Throughout the four-day ordeal, local officials, led by Mayor Hudnut, maintained essential services. Emergency personnel rescued stranded motorists and ferried the ill and injured to hospitals. Workers also delivered medical supplies to hospitals and homebound patients, provided food and fuel to the needy, and relayed information on the few local pharmacies and groceries that remained open.

Because standard emergency vehicles could not negotiate the snow-clogged roadways, an array of trucks, snowplows, bulldozers, snowmobiles, and helicopters were called into service. On one segment of Interstate 465, a National Guard armored personnel carrier was required to break through massive snowdrifts. Civilian volunteers owning four-wheel-drive vehicles played a pivotal role in many emergency missions and service runs. Businesses, automobile dealerships, and hundreds of Indianapolis residents loaned four-wheel-drive vehicles to the city’s emergency staff and helped transport workers to and from their posts. Snowmobile owners provided similar assistance, and networks of citizens-band-radio operators helped dispatch emergency personnel.

Headshot of a man wearing a knitted cap.
During the Blizzard of 1978, Mayor Bill Hudnut frequently donned an Indianapolis Racers cap as he coordinated the emergency response, Jan. 1978 Credit: IndyStar View Source

The state and city transportation departments faced a snow removal challenge of unprecedented scale. Although 60 snowplows and salt trucks were working on major thoroughfares in the metropolitan area, the city rented 29 heavy front and end loaders to break through snowdrifts and hired private contractors to supplement overwhelmed city crews. Although snow removal efforts were at first stymied by rapidly drifting snow, the city intensified its cleanup efforts early Saturday as high winds diminished. By Sunday, January 29, main roads in the metropolitan area were once again passable.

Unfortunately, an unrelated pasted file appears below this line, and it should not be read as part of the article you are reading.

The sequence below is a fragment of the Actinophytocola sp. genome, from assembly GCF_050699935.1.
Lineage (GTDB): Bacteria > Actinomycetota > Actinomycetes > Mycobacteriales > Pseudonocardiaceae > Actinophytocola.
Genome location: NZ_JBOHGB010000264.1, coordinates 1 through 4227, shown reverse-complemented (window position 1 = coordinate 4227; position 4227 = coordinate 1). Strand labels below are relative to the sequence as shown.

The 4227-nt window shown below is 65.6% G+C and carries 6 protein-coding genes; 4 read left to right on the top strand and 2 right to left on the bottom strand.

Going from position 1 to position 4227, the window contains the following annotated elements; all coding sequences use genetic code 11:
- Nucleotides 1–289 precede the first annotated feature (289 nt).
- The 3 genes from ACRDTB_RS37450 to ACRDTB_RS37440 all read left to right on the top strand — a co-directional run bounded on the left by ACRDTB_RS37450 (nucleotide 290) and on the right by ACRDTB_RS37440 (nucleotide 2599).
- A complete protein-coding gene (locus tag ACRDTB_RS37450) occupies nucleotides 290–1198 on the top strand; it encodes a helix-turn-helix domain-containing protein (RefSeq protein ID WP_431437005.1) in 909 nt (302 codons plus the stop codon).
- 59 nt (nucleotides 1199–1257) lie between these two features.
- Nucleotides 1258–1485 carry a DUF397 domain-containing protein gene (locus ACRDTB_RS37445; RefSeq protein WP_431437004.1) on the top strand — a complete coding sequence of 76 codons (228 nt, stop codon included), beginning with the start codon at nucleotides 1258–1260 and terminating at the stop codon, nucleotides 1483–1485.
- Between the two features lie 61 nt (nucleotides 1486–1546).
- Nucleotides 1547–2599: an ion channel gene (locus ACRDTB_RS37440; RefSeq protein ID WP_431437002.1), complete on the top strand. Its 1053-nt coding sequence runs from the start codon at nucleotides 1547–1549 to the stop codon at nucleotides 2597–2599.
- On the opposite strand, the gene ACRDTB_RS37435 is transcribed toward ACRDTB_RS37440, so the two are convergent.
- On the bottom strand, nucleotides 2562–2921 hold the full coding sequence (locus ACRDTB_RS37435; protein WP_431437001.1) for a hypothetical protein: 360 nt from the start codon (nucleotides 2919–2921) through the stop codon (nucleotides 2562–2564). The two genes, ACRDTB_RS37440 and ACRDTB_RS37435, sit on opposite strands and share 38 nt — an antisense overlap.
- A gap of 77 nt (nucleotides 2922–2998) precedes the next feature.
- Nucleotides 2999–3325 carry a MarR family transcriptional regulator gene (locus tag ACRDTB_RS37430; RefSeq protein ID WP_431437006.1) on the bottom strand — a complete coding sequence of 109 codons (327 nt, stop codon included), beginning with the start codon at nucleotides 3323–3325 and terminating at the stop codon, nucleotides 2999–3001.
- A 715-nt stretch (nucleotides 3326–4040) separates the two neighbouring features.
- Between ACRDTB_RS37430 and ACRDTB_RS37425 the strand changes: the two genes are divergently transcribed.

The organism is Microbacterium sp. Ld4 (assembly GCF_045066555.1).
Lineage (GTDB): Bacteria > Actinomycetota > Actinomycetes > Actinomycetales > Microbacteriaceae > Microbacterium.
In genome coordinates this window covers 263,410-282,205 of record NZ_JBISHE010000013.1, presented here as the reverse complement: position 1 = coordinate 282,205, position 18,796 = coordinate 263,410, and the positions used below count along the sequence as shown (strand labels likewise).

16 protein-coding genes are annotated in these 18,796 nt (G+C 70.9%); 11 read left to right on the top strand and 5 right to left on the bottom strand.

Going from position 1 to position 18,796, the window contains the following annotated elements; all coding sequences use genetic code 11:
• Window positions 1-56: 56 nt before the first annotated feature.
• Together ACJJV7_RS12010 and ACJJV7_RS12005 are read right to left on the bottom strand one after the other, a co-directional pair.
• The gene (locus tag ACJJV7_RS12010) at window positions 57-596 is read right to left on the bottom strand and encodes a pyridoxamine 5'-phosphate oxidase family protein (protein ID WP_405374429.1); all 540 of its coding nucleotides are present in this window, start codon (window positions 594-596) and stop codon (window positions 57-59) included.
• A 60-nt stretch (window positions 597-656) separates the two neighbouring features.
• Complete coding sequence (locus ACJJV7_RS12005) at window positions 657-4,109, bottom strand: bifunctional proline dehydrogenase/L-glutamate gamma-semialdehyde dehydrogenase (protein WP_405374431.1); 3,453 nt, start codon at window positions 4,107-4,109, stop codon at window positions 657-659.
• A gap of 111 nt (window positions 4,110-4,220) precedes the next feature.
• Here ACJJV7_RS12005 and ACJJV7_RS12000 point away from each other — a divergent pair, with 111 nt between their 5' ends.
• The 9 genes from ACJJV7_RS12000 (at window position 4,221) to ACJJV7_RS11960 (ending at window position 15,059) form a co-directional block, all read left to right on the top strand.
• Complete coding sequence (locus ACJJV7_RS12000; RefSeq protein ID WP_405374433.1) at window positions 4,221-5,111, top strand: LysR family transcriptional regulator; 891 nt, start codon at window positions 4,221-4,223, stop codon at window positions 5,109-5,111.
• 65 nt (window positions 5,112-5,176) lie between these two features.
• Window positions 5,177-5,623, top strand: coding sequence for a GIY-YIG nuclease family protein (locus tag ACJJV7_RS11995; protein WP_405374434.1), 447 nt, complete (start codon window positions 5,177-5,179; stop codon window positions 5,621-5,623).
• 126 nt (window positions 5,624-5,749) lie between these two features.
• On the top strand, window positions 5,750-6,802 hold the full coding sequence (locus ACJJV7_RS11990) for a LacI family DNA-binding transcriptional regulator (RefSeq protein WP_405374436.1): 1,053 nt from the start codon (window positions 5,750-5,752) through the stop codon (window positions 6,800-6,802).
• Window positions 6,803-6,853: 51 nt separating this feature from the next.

In the blizzard’s aftermath, Indianapolis experienced a surge in civic pride as residents reflected upon stories of personal sacrifice and acts of goodwill. Hudnut’s hands-on approach and frequent media presence throughout the blizzard bolstered confidence in his leadership. He later characterized the blizzard as a defining moment in his administration. Tow truck drivers, heavy equipment operators, merchants of snow removal equipment, and four-wheel-drive dealerships enjoyed windfall profits.

After the blizzard, Indianapolis reexamined its preparedness for future snowstorms. A boost in the transportation department’s previously meager budget led to the purchase of heavier, more reliable equipment for snow removal. The city identified snow priority routes and eventually developed a comprehensive master plan for snow and ice removal. The police department improved its access to emergency vehicles, and the sheriff’s department eventually purchased several four-wheel-drive vehicles to transport dispatchers and officers to their posts during heavy snows. Similarly, the city’s major television stations began to purchase four-wheel-drive vehicles, which 10 years later would become commonplace in the Indianapolis area.

Revised July 2021

Help improve this entry

Contribute information, offer corrections, suggest images.

You can also recommend new entries related to this topic.